This is an expression someone may use to indicate that you’re pressuring them into anger. If you (figuratively) push someone long enough, they’ll eventually hit the wall and… you get the rest. In turn, if you know that saying or doing something makes someone feel angry, and you continue to do it, it can be said that you “drive them up the wall”.

For example, “It really drives me up the wall when my new students ask the same questions and don’t ever listen to the answers”.


This expression is meant to portray a wave of specially active anger. In particular, someone who is about to “flip out” may be about to scream wildly, stomp around, punch and kick, or literally flip something over. In some situations, however, it can be used to convey positive excitement, so be sure to pay attention to context.
For example, “I used to come home past my curfew when I was a kid. Even though my dad expected it, he would still flip out every time!”.



This is another set of idioms we hope you don’t have to use often, but they’re still useful to know when you need them.


This is one of the most common expressions used to convey being sad or depressed, especially for longer lengths of time. This expression comes from the notion that someone living in a dump, which is another word for waste landfill, would probably be sad about their situation.

For example, “I was feeling down in the dumps after I didn’t get any job offers this week, so I watched a good movie to make myself feel better”.


When learning English as a second language, you may be confused about how one can feel like a colour. Well, it has more to do with what the colour is associated with. The ocean is blue, and water, in general, is thought of as “blue” in turn, so the colour is often associated with tears. The association between blue and sadness also extends to Blues, a genre of music crafted to express the pain of Black Americans in the Deep South.
For example, “I went to see my favourite band in concert and they had to stop their set after two songs. I’m not mad, really, but I’m feeling pretty blue”.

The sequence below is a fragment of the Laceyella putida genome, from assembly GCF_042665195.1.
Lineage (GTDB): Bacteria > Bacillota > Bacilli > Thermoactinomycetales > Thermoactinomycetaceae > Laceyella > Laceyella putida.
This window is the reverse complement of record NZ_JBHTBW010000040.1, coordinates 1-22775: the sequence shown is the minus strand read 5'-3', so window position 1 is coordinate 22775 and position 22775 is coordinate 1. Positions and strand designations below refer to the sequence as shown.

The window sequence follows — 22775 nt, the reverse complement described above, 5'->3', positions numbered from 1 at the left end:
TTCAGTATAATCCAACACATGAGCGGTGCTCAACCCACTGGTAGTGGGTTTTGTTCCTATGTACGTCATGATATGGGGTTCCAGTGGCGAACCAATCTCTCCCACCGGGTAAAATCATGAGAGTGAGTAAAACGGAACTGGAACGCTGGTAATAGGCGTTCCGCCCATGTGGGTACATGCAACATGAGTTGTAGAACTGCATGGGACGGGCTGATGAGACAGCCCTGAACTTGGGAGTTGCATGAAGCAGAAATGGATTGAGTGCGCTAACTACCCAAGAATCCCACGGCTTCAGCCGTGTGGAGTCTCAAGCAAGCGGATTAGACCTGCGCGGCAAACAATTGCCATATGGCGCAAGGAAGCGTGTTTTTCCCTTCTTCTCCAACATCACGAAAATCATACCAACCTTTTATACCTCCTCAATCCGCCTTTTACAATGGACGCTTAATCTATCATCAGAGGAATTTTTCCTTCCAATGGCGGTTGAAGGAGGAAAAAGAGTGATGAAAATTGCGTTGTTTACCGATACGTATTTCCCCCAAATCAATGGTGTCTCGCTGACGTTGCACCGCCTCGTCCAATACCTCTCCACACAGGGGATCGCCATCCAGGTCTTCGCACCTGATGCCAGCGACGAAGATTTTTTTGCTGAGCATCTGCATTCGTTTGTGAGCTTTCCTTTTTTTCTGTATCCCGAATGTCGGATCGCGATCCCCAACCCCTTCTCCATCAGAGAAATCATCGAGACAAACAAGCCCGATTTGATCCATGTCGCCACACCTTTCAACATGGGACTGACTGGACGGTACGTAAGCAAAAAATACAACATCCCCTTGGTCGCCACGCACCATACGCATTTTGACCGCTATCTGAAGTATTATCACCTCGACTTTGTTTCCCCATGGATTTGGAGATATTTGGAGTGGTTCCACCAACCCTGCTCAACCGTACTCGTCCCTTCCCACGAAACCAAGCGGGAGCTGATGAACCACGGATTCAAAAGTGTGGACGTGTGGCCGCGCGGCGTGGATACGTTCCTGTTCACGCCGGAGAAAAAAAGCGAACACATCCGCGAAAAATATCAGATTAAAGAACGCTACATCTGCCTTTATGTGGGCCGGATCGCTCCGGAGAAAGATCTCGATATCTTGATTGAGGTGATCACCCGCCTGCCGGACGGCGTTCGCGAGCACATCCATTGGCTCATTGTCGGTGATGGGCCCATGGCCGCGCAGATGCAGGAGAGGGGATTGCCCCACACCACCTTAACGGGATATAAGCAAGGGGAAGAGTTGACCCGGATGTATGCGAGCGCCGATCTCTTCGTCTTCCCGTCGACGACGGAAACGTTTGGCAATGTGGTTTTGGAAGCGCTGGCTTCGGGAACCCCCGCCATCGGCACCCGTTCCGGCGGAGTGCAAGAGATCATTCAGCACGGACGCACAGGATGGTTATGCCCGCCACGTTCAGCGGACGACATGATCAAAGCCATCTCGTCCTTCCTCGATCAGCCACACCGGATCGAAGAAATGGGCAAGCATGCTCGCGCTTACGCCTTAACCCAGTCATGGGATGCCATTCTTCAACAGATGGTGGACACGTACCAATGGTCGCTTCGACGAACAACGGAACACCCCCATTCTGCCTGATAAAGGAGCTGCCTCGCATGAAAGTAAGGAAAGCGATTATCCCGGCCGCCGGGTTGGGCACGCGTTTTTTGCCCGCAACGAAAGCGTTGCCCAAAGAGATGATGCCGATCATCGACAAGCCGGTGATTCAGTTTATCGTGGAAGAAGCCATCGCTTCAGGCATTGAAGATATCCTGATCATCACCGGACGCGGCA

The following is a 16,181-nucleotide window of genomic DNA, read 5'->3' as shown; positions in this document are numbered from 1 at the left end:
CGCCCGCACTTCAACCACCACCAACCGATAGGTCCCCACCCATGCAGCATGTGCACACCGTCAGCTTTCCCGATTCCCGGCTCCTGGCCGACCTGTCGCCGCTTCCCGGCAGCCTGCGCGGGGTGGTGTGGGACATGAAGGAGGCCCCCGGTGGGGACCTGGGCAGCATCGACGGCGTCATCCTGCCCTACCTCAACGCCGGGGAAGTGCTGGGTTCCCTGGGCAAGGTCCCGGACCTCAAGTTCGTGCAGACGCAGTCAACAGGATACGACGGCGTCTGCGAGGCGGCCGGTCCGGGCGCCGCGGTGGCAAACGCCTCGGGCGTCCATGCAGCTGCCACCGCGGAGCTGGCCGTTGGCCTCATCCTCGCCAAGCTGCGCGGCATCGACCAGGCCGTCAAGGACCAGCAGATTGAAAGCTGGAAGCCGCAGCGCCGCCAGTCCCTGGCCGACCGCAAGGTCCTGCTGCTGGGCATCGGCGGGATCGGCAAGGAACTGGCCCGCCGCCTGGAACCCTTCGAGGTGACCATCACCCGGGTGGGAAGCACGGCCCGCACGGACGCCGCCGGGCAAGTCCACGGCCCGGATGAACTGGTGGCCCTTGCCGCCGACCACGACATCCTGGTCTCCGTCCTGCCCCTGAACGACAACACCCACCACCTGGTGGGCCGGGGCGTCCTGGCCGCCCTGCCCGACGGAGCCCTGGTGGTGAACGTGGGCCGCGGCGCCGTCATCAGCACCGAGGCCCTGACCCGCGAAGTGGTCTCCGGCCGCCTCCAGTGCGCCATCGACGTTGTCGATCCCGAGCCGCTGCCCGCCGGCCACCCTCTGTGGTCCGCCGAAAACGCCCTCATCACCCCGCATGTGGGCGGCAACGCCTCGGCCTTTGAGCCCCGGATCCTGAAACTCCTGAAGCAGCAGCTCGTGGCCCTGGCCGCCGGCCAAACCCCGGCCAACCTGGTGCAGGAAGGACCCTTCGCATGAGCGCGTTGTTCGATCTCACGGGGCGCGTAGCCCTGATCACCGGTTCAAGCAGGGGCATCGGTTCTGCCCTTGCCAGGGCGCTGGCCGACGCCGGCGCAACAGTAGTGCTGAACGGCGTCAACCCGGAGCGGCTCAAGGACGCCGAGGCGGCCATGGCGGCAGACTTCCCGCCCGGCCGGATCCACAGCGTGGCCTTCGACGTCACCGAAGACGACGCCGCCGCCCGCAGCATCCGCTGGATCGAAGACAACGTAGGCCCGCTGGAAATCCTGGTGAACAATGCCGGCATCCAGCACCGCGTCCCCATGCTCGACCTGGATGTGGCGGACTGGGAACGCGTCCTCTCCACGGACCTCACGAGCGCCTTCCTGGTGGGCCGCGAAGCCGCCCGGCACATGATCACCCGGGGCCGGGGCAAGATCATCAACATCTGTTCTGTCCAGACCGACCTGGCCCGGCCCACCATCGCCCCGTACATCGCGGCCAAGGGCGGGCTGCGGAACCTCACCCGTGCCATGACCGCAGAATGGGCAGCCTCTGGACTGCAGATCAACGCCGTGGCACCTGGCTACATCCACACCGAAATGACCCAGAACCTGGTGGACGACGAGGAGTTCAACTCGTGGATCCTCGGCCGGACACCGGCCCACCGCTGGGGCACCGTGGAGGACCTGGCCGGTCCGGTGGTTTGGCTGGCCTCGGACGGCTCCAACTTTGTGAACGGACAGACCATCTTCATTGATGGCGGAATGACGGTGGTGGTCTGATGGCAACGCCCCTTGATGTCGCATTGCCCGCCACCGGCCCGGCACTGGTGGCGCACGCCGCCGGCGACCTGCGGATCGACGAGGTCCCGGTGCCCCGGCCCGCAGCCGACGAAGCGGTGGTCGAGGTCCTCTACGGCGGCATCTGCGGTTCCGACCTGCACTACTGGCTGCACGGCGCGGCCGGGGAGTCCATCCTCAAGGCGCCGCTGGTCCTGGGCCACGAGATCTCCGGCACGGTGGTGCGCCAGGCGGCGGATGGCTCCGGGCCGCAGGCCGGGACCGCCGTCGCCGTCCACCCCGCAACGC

To cap off our list, here are common idioms that aren’t connected with any particular emotion.


If someone says that you and someone else are “two birds of a feather”, they’re saying you share something in common, even if you’re very different people. This makes more sense when you consider the full expression, “two birds of a feather flock together”, as it conveys that people with similar interests may approach them in a common manner.

For example, “They may have led different lives before, but watching them talk about music shows they’re two birds of a feather”.


Lastly, saying that something is the “tip of the iceberg” is a way to express that it’s just one small, obvious part of something much bigger. This expression is rooted in how icebergs actually work, as we only see the very top of them, while their much larger bodies are hidden under the water.
For example, “I thought the first robbery was a one-time thing, but that crime turned out to only be the tip of the iceberg”.


Yuqo quotesNot only are idioms fun expressions to use, but they can help you convey your true emotions!



Use these American English idioms to express your emotions
So, what’s the best way to get comfortable with all these American English idioms? Well, to try them out, of course! They won’t translate to French, Spanish, Dutch, or German very well, so you’ll have to find some American English-speaking friends to help you practice. Don’t be afraid to mess up either! Native speakers misuse idioms all the time, so you shouldn’t feel ashamed if you do it a lot at first. Once you get comfortable using these American English idioms though, you’ll fit right in with native US English speakers!